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Alabama hospitals calling off elective procedures as COVID fills beds

Just 6 percent of Alabama’s ICU beds were available on Monday, with COVID-19 hospitalizations increasing 122 percent over the last two weeks.

Health care machinery in a COVID-19 unit at UAB Hospital in Birmingham, Alabama. (VIA UAB)

Alabama hospitals this week have begun postponing some elective procedures as COVID-19 hospitalizations and new cases continue to surge, threatening more surgery cutbacks in a state that has the least number of fully vaccinated residents in the U.S. 

Alabama hospitals were caring for 2,134 COVID-19 patients on Monday, a 122 percent increase from two weeks ago. Of those, 628 were in ICU beds, Alabama Hospital Association president Dr. Don Williamson told APR on Monday. That’s an increase of COVID-19 patients in ICUs of 31 percent from six days ago. 

The number of COVID-19 patients on ventilators has increased by 42 percent from six days ago, according to the association’s numbers. 

The state had just 6 percent of its ICU bed capacity available on Monday, or 87 beds, which Williamson said was the lowest it’s been since Jan. 22. COVID-19 patients made up 42 percent of those ICU beds Monday. 

That lack of available ICU beds worries Williamson, who said that during the peak of the winter surge, when available ICU beds and the staff to manage them were at their lowest numbers, it became difficult for many hospitals to care for both COVID-19 patients and those who suffered other serious injuries.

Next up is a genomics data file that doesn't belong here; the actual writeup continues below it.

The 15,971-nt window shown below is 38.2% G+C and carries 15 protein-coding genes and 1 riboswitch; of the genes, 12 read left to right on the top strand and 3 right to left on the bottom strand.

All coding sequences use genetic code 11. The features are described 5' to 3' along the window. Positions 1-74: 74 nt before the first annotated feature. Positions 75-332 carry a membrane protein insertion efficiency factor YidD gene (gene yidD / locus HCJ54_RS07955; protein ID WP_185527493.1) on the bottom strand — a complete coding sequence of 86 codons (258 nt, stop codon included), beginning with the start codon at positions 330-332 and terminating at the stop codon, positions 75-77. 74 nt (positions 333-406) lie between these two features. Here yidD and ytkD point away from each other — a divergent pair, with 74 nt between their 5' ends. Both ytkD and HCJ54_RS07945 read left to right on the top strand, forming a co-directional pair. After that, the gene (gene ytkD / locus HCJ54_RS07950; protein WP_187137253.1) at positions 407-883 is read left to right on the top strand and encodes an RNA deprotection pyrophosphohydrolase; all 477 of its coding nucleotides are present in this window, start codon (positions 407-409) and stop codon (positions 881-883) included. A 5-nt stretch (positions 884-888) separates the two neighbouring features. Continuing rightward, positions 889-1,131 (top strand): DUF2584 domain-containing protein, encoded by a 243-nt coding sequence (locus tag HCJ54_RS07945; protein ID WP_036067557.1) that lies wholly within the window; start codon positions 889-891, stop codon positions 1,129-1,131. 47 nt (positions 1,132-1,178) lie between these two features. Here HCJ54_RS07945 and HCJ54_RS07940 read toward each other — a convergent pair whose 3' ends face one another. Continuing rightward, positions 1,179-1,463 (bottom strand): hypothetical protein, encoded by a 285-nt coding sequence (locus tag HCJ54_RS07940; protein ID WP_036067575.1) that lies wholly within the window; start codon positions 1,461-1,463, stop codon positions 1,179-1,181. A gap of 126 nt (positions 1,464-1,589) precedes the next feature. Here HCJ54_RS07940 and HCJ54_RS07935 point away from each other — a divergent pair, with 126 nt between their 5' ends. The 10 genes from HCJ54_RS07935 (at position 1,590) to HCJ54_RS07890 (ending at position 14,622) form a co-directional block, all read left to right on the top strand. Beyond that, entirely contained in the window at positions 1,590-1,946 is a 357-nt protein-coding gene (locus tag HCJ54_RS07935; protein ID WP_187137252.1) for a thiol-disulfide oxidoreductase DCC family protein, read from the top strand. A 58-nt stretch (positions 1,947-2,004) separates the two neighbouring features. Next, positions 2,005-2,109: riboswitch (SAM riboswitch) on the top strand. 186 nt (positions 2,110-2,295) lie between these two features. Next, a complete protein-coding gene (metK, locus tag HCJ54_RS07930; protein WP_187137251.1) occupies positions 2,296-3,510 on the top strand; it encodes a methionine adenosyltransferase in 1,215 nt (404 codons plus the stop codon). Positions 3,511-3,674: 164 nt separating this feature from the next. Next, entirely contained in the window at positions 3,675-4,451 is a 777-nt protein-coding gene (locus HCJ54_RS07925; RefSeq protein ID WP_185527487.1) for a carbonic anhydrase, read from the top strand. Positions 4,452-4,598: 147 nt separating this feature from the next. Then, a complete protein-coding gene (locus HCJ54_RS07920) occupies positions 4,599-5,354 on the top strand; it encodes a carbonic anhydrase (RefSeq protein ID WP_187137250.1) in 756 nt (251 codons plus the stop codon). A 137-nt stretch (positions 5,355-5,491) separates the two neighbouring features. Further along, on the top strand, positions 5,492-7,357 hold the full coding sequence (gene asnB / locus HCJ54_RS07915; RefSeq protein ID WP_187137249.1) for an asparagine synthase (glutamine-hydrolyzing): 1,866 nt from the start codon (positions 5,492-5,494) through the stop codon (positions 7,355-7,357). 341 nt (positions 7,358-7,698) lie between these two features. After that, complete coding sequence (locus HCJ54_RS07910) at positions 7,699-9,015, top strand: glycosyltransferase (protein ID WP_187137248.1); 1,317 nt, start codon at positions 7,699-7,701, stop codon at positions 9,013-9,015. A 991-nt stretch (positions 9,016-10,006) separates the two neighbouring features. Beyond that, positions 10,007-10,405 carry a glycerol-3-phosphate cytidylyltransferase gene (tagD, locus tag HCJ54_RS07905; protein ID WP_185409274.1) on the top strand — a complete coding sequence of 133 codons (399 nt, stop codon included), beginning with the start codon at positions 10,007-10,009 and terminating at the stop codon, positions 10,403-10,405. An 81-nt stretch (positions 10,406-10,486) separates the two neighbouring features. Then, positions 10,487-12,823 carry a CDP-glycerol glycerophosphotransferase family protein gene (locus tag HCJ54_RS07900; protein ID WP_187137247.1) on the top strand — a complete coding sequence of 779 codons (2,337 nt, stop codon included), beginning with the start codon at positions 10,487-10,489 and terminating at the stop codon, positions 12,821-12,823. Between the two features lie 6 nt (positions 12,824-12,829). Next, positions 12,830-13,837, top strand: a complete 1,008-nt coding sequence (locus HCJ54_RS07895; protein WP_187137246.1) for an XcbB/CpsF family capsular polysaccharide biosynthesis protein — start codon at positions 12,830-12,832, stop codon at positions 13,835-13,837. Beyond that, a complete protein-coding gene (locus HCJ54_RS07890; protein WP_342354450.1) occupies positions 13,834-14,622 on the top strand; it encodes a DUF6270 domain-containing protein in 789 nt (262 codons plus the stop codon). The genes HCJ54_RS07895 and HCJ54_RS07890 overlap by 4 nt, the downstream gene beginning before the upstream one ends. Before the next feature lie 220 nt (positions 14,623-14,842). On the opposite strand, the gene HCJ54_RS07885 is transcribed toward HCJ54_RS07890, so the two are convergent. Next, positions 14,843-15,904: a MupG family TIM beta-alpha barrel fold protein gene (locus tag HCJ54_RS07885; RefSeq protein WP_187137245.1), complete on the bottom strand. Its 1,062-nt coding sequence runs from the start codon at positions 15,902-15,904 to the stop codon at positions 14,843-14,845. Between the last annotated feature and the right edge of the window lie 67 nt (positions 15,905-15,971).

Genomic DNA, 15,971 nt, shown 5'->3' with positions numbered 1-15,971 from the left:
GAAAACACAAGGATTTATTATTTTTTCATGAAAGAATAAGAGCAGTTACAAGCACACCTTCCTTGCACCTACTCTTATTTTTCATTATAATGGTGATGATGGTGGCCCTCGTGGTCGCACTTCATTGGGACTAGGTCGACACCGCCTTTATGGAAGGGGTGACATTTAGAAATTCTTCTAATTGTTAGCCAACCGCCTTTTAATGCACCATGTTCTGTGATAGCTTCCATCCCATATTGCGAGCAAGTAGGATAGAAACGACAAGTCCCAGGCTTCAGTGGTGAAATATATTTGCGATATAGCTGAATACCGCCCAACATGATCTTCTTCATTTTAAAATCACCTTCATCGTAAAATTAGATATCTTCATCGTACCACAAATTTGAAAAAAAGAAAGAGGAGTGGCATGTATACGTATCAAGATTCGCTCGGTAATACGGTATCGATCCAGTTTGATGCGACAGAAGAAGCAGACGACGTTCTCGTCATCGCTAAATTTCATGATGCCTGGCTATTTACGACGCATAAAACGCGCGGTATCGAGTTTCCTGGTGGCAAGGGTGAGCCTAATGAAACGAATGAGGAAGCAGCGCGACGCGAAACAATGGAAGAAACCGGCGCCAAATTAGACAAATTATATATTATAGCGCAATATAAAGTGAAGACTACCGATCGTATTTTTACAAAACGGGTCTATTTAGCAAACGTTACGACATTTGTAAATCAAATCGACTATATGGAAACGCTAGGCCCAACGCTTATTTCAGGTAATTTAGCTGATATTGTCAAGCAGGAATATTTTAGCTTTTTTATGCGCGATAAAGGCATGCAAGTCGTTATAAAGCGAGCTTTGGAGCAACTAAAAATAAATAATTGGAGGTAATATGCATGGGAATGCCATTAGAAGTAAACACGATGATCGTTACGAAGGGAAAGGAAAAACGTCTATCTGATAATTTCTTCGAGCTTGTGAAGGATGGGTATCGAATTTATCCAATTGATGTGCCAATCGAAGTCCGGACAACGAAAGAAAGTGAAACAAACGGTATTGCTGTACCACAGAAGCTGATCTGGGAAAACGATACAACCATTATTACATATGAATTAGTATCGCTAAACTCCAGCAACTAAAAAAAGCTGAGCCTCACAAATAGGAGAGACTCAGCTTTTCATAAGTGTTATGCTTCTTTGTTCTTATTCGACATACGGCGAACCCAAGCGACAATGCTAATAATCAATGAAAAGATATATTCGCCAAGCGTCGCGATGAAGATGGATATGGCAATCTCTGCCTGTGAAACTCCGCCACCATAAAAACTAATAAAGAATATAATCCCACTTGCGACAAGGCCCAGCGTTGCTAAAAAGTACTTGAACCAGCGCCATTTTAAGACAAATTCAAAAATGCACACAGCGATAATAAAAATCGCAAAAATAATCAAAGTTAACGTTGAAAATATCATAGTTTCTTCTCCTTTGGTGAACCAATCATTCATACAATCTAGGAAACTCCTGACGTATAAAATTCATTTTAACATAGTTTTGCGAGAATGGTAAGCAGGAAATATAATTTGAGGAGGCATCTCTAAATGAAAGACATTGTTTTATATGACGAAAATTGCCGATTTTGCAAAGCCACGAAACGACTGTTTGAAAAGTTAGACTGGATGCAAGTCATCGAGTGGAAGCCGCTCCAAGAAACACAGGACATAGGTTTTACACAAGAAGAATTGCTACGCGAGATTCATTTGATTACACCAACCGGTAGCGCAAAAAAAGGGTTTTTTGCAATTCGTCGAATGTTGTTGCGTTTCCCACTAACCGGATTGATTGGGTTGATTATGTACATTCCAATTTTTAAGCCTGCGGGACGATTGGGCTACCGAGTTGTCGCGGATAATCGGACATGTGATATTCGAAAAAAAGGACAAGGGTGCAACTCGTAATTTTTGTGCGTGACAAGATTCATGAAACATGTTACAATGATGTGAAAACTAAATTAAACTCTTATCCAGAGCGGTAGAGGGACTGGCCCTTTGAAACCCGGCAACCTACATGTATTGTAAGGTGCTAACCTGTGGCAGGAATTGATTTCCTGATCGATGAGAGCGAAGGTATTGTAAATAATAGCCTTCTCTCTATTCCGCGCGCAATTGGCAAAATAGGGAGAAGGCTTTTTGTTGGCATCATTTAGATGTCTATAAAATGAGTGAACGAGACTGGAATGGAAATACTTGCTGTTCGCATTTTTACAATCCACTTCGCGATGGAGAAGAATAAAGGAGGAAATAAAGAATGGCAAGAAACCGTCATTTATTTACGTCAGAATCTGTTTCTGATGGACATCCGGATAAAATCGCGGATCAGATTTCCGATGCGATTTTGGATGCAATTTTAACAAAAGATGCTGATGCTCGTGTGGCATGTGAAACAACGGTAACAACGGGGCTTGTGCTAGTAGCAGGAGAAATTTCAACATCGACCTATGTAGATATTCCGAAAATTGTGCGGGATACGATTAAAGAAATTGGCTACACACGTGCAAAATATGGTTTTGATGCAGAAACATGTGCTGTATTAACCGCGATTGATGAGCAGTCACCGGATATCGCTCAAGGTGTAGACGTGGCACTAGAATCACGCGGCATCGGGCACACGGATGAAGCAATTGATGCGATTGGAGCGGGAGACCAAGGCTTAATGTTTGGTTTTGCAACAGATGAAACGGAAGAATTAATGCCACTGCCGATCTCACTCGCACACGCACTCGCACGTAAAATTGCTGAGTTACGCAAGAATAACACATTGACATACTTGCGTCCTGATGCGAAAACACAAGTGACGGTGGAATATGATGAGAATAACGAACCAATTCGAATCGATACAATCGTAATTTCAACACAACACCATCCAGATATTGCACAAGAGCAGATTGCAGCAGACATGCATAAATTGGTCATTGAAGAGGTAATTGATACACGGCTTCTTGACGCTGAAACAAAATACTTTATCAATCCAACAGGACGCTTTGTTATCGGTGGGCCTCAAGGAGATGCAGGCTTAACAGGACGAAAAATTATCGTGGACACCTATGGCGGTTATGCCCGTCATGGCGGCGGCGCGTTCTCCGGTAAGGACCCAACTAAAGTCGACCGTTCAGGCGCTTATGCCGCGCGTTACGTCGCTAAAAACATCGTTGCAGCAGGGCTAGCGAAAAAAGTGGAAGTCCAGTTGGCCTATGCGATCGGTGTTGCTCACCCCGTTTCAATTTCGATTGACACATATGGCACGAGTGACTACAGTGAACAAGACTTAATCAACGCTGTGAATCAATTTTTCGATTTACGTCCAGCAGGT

“With the direction we’re going, that’s going to become increasingly hard over the next few days,” Williamson said. 

Among Alabamians hospitalized recently with COVID-19, 94 percent were unvaccinated, according to a survey by the Alabama Hospital Association, reported

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There were 33 hospitalized children with COVID-19 statewide on Monday, and the number of younger people contracting COVID-19 continues to increase. 

“The patients are younger. We’re seeing more pediatric patients now than we did at any point during the pandemic,” Williamson said. That’s due in part because of the smaller percentage of younger Alabamians who are vaccinated as opposed to older residents, state health experts have said. 

Schools are reopening this week, and with no statewide mask mandate for children or school staff, the decision to require them has been left to local school districts. The Alabama Department of Public Health and the Centers for Disease Control and Prevention both recommend universal masking for students older than two and staff in schools. 

Williamson said he believes the next 10 days “are going to be very, very telling in terms of pediatric cases.” 

“Hopefully that won’t drive up pediatric hospitalization. It could, but I’m going to be very interested to see what that looks like in terms of the number of cases over the next 10 days,” Williamson said. 

More Alabamians are seeking out vaccinations than were previously, but the increase is outpaced by the state’s growing hospitalizations. The state’s seven-day average for new daily doses grew by 78 percent over the last two weeks, up to 13,663 doses on Sunday.